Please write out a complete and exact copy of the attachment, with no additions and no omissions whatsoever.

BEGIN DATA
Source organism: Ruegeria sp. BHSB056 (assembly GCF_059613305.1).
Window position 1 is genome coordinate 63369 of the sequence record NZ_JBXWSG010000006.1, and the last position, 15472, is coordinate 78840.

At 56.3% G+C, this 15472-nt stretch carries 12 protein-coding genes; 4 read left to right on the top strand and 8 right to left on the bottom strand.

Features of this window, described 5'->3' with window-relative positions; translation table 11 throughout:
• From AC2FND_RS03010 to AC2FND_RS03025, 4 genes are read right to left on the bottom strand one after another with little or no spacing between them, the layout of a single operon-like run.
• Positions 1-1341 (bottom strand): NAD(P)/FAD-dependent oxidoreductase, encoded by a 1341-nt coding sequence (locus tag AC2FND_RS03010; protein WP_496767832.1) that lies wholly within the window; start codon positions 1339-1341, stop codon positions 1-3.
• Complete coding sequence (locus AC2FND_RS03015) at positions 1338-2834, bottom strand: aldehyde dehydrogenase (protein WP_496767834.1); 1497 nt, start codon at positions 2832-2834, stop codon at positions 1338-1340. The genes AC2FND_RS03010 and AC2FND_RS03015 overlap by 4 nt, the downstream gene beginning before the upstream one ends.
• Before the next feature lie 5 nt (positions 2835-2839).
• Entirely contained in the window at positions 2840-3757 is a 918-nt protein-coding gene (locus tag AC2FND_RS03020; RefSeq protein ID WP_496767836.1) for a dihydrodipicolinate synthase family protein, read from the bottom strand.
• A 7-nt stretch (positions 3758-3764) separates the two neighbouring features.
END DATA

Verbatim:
Source organism: Ruegeria sp. BHSB056 (assembly GCF_059613305.1).
Window position 1 is genome coordinate 63369 of the sequence record NZ_JBXWSG010000006.1, and the last position, 15472, is coordinate 78840.

At 56.3% G+C, this 15472-nt stretch carries 12 protein-coding genes; 4 read left to right on the top strand and 8 right to left on the bottom strand.

Features of this window, described 5'->3' with window-relative positions; translation table 11 throughout:
• From AC2FND_RS03010 to AC2FND_RS03025, 4 genes are read right to left on the bottom strand one after another with little or no spacing between them, the layout of a single operon-like run.
• Positions 1-1341 (bottom strand): NAD(P)/FAD-dependent oxidoreductase, encoded by a 1341-nt coding sequence (locus tag AC2FND_RS03010; protein WP_496767832.1) that lies wholly within the window; start codon positions 1339-1341, stop codon positions 1-3.
• Complete coding sequence (locus AC2FND_RS03015) at positions 1338-2834, bottom strand: aldehyde dehydrogenase (protein WP_496767834.1); 1497 nt, start codon at positions 2832-2834, stop codon at positions 1338-1340. The genes AC2FND_RS03010 and AC2FND_RS03015 overlap by 4 nt, the downstream gene beginning before the upstream one ends.
• Before the next feature lie 5 nt (positions 2835-2839).
• Entirely contained in the window at positions 2840-3757 is a 918-nt protein-coding gene (locus tag AC2FND_RS03020; RefSeq protein ID WP_496767836.1) for a dihydrodipicolinate synthase family protein, read from the bottom strand.
• A 7-nt stretch (positions 3758-3764) separates the two neighbouring features.